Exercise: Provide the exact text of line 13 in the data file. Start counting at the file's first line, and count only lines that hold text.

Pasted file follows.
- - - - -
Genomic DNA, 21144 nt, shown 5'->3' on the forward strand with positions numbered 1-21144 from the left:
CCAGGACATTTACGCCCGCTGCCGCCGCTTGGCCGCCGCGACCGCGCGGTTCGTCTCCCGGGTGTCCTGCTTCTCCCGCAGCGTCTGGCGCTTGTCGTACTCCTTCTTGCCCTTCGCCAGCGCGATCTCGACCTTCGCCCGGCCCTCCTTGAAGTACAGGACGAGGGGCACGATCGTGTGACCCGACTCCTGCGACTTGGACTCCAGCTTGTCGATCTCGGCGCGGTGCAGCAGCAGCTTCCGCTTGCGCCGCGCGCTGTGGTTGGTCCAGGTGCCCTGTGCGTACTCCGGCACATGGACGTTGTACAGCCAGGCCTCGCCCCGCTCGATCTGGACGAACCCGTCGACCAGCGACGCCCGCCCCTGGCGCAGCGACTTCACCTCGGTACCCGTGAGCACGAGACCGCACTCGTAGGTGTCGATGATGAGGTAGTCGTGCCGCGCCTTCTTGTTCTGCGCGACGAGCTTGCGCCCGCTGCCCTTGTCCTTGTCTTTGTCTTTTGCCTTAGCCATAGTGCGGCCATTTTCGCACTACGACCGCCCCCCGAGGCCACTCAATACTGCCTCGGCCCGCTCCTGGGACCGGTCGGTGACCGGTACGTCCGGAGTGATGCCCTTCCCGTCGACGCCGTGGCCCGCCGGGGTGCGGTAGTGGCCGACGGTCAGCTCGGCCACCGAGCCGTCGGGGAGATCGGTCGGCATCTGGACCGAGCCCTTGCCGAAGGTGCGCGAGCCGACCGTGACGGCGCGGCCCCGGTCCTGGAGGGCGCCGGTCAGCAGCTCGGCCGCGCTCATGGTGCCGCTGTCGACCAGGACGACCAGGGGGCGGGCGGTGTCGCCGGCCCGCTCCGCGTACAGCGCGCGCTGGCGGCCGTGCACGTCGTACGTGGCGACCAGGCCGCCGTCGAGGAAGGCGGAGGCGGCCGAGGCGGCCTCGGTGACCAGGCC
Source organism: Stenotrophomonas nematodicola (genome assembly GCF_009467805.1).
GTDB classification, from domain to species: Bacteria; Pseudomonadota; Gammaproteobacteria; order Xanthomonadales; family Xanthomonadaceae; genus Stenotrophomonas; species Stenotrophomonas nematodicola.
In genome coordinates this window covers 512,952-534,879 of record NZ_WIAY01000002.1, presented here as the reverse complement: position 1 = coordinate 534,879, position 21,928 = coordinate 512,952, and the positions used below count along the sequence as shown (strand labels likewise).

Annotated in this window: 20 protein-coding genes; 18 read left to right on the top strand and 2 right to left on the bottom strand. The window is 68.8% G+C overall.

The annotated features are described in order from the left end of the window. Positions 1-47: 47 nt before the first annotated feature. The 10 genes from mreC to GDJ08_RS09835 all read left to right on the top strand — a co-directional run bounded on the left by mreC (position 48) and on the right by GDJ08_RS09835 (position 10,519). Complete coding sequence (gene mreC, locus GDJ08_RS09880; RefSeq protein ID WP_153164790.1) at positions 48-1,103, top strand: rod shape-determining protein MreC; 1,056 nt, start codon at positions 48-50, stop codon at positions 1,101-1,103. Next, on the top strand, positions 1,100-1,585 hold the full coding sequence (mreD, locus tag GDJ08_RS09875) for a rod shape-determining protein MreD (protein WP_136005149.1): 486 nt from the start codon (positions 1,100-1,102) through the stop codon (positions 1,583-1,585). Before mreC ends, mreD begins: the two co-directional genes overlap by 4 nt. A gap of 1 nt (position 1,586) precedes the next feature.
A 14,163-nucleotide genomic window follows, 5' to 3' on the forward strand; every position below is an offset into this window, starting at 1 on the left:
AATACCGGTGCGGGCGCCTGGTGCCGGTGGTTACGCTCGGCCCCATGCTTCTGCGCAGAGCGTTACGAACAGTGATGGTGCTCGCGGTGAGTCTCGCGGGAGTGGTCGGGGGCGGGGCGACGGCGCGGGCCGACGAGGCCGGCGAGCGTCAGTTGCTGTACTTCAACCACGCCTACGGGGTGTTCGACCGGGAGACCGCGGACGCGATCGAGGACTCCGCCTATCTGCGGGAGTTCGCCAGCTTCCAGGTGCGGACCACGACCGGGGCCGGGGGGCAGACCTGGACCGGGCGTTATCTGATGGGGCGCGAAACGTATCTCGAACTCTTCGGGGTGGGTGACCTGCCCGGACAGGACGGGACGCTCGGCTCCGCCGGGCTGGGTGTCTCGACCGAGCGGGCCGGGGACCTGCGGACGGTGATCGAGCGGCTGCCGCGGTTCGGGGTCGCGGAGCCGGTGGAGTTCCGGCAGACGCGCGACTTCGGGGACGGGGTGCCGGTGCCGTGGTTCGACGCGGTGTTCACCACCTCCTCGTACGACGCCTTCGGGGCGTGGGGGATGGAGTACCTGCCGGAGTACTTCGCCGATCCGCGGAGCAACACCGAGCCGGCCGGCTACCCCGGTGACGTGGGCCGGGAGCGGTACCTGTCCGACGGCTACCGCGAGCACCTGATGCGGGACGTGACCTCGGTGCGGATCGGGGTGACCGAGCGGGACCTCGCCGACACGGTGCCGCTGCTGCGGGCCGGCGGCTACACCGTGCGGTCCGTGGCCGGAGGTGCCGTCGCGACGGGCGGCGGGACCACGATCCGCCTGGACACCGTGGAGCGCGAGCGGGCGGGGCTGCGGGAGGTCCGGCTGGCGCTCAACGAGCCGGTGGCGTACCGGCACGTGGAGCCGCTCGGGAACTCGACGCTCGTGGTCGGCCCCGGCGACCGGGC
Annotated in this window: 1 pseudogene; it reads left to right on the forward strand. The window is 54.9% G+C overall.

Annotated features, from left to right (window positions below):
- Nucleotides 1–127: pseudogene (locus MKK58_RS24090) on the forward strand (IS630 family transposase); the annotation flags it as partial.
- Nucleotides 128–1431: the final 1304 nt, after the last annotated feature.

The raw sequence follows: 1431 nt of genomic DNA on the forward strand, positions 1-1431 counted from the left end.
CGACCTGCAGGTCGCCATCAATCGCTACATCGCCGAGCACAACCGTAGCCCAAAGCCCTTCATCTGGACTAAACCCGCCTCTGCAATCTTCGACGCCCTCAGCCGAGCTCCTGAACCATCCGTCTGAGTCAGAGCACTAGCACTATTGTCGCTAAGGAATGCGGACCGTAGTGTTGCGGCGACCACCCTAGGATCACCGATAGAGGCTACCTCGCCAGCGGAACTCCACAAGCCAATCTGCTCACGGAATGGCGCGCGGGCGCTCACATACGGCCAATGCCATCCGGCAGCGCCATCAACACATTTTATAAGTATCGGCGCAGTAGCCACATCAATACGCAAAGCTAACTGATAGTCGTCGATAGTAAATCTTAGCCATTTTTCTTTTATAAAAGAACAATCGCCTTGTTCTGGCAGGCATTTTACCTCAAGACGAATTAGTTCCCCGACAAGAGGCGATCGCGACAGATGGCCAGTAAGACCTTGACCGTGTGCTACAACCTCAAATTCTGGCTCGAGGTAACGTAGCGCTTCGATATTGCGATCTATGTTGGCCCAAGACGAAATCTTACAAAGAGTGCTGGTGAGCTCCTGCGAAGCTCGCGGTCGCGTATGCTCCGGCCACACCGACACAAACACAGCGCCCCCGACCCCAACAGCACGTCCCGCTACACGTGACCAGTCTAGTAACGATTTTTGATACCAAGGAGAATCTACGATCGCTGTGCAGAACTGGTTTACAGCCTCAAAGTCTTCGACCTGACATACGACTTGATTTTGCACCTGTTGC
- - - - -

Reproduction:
- Nucleotides 128–1431: the final 1304 nt, after the last annotated feature.